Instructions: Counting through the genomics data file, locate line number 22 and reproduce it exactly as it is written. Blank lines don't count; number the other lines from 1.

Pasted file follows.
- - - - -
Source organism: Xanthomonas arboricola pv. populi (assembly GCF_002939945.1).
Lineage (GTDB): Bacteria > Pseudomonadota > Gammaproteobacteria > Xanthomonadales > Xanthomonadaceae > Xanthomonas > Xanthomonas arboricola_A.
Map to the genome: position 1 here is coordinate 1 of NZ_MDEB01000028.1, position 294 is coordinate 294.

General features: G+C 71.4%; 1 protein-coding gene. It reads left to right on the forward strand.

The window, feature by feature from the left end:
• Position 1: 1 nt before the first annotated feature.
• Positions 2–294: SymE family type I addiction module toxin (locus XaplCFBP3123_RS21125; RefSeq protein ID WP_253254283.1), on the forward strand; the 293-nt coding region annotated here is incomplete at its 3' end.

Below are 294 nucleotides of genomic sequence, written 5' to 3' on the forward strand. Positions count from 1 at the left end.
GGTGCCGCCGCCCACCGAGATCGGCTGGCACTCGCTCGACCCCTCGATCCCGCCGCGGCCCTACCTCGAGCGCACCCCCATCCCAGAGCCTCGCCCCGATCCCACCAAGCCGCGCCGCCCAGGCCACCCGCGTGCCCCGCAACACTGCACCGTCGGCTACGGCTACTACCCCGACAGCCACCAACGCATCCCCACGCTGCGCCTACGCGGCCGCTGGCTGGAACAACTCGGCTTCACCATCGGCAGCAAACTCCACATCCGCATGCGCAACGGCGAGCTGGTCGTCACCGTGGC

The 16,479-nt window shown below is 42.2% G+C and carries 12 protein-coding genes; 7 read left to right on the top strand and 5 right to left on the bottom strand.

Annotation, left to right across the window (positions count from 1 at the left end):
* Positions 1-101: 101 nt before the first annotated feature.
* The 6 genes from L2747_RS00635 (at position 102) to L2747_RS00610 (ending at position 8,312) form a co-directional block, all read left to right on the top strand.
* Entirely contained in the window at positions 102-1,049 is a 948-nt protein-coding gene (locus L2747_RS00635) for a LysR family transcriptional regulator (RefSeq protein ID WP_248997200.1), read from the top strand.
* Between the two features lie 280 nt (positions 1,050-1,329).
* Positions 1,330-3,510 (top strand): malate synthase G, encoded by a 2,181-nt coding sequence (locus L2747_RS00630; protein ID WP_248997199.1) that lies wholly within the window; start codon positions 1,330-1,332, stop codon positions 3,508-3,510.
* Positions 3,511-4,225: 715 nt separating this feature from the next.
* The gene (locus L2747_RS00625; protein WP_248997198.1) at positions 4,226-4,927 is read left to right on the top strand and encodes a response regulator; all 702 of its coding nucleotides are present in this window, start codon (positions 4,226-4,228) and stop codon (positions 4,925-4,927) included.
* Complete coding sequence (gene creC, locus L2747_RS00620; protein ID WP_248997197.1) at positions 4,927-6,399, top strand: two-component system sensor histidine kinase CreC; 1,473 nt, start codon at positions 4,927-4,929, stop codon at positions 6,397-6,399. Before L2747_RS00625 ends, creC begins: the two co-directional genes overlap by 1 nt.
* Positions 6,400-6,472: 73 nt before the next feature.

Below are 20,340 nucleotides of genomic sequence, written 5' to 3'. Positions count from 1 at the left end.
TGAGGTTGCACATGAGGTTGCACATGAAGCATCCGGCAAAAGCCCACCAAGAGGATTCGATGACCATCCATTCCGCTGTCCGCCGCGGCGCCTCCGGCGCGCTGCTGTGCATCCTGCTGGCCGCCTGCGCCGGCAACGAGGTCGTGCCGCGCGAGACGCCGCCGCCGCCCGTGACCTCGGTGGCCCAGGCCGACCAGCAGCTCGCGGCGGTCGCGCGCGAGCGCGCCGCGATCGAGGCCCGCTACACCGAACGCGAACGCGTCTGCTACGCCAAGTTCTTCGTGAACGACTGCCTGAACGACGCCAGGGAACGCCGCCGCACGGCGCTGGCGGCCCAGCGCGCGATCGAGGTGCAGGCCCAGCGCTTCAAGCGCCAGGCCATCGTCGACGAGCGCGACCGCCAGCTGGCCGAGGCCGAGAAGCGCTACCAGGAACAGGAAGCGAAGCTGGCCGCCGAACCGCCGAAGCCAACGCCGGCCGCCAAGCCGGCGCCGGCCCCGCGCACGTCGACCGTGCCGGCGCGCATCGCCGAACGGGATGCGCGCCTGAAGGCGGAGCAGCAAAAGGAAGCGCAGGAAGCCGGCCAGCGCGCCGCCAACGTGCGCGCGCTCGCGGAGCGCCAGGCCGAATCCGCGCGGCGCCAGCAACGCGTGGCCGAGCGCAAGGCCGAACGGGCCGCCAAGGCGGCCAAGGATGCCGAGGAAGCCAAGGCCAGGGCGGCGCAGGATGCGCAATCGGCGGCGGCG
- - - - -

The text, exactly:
TGAGGTTGCACATGAGGTTGCACATGAAGCATCCGGCAAAAGCCCACCAAGAGGATTCGATGACCATCCATTCCGCTGTCCGCCGCGGCGCCTCCGGCGCGCTGCTGTGCATCCTGCTGGCCGCCTGCGCCGGCAACGAGGTCGTGCCGCGCGAGACGCCGCCGCCGCCCGTGACCTCGGTGGCCCAGGCCGACCAGCAGCTCGCGGCGGTCGCGCGCGAGCGCGCCGCGATCGAGGCCCGCTACACCGAACGCGAACGCGTCTGCTACGCCAAGTTCTTCGTGAACGACTGCCTGAACGACGCCAGGGAACGCCGCCGCACGGCGCTGGCGGCCCAGCGCGCGATCGAGGTGCAGGCCCAGCGCTTCAAGCGCCAGGCCATCGTCGACGAGCGCGACCGCCAGCTGGCCGAGGCCGAGAAGCGCTACCAGGAACAGGAAGCGAAGCTGGCCGCCGAACCGCCGAAGCCAACGCCGGCCGCCAAGCCGGCGCCGGCCCCGCGCACGTCGACCGTGCCGGCGCGCATCGCCGAACGGGATGCGCGCCTGAAGGCGGAGCAGCAAAAGGAAGCGCAGGAAGCCGGCCAGCGCGCCGCCAACGTGCGCGCGCTCGCGGAGCGCCAGGCCGAATCCGCGCGGCGCCAGCAACGCGTGGCCGAGCGCAAGGCCGAACGGGCCGCCAAGGCGGCCAAGGATGCCGAGGAAGCCAAGGCCAGGGCGGCGCAGGATGCGCAATCGGCGGCGGCG